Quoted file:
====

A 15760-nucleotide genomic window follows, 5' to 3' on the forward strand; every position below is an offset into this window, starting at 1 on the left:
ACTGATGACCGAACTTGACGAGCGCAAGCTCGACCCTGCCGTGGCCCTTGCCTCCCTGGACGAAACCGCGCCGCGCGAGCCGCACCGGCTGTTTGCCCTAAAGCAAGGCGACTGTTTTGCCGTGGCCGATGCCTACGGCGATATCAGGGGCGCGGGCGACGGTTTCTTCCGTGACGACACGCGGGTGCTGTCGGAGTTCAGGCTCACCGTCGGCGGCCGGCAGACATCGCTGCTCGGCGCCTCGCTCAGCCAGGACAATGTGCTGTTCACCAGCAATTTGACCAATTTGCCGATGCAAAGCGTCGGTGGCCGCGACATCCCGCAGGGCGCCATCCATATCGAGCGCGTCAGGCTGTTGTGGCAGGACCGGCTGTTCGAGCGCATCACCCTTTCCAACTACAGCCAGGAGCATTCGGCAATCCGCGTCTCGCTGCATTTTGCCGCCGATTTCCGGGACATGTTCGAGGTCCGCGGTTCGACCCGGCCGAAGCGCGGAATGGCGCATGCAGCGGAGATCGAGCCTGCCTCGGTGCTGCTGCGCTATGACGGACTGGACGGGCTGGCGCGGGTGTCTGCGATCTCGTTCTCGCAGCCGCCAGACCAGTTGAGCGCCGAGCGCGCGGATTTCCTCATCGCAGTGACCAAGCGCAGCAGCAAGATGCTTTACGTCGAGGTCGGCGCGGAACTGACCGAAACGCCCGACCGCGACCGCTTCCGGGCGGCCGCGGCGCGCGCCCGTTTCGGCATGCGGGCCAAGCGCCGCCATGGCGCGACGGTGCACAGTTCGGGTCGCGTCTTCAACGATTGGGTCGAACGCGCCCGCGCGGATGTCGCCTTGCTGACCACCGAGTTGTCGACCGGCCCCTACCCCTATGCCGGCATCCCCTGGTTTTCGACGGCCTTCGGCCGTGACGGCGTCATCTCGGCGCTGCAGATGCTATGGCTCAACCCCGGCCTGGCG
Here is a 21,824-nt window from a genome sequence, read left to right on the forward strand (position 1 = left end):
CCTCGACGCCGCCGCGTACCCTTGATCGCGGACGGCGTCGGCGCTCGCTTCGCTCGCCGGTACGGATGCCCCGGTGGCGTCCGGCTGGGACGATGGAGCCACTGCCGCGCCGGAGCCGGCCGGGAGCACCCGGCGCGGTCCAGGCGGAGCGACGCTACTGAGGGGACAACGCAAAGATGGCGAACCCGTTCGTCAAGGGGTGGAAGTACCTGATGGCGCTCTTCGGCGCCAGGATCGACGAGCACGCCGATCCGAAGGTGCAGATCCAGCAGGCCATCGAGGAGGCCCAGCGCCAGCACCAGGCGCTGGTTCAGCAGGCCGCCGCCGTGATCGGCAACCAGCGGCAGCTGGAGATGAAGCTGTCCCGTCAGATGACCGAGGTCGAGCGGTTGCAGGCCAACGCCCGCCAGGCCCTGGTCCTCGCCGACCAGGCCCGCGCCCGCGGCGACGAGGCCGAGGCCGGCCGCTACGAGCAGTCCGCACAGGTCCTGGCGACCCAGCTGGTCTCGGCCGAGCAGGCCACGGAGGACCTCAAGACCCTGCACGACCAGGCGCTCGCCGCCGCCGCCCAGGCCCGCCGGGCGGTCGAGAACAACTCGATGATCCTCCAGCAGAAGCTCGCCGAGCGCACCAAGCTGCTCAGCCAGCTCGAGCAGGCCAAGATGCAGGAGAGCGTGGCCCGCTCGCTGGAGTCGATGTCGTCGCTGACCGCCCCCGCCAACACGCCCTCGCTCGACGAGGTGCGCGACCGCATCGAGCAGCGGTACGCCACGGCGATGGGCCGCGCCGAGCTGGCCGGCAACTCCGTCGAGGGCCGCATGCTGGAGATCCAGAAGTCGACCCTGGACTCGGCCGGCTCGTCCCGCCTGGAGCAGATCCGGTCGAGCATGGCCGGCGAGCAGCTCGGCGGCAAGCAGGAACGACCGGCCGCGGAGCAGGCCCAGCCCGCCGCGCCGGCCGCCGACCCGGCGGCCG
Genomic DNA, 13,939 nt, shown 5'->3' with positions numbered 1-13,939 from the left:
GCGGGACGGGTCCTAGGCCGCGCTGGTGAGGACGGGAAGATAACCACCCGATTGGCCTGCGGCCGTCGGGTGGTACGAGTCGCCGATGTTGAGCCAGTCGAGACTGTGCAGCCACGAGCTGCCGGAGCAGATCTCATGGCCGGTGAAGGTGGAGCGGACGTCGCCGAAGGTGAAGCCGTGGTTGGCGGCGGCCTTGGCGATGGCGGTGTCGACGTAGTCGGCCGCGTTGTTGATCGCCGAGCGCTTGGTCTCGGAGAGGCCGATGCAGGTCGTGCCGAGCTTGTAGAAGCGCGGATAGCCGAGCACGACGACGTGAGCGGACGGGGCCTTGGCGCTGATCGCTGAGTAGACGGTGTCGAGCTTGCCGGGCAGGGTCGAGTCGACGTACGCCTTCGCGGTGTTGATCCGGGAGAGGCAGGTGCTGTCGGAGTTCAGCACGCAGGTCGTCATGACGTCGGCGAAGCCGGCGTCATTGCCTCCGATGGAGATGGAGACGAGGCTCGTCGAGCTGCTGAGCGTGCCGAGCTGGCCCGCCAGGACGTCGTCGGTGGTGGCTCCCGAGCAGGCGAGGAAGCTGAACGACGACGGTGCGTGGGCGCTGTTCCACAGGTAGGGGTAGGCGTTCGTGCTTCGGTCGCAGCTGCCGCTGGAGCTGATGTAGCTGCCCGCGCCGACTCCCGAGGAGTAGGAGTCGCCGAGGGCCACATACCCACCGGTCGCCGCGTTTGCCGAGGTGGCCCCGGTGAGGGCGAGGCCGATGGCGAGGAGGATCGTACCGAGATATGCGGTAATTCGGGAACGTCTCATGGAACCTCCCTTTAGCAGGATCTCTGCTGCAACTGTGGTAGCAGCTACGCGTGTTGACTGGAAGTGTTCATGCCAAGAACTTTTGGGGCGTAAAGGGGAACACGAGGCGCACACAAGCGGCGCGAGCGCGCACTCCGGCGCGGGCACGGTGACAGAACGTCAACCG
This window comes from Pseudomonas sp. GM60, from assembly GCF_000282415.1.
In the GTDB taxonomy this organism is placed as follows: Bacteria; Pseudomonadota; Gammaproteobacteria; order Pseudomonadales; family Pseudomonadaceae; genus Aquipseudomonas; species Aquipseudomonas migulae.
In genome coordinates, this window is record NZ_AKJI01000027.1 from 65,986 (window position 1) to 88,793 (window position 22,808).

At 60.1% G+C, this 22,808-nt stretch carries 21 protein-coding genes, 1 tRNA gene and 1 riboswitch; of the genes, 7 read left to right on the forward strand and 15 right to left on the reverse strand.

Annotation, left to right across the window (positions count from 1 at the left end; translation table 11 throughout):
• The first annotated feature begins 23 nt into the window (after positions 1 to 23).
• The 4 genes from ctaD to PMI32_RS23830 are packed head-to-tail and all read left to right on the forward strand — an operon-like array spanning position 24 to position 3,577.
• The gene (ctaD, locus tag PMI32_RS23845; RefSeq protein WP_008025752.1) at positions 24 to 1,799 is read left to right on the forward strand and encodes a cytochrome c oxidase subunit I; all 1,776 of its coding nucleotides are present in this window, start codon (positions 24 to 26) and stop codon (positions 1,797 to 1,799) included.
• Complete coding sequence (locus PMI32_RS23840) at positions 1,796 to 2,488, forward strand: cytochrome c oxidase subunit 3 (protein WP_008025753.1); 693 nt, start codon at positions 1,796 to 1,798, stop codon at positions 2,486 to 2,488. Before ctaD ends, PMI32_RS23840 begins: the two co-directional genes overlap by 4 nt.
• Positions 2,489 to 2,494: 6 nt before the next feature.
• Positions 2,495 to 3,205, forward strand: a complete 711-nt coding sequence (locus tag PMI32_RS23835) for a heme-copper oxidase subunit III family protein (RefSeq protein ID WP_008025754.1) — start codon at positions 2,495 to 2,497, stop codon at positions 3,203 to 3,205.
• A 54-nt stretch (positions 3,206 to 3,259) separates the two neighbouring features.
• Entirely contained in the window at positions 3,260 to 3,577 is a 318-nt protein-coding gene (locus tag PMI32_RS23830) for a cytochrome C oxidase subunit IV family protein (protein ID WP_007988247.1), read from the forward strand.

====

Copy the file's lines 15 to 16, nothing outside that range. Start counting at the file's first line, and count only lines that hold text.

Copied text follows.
• Complete coding sequence (locus PMI32_RS23840) at positions 1,796 to 2,488, forward strand: cytochrome c oxidase subunit 3 (protein WP_008025753.1); 693 nt, start codon at positions 1,796 to 1,798, stop codon at positions 2,486 to 2,488. Before ctaD ends, PMI32_RS23840 begins: the two co-directional genes overlap by 4 nt.
• Positions 2,489 to 2,494: 6 nt before the next feature.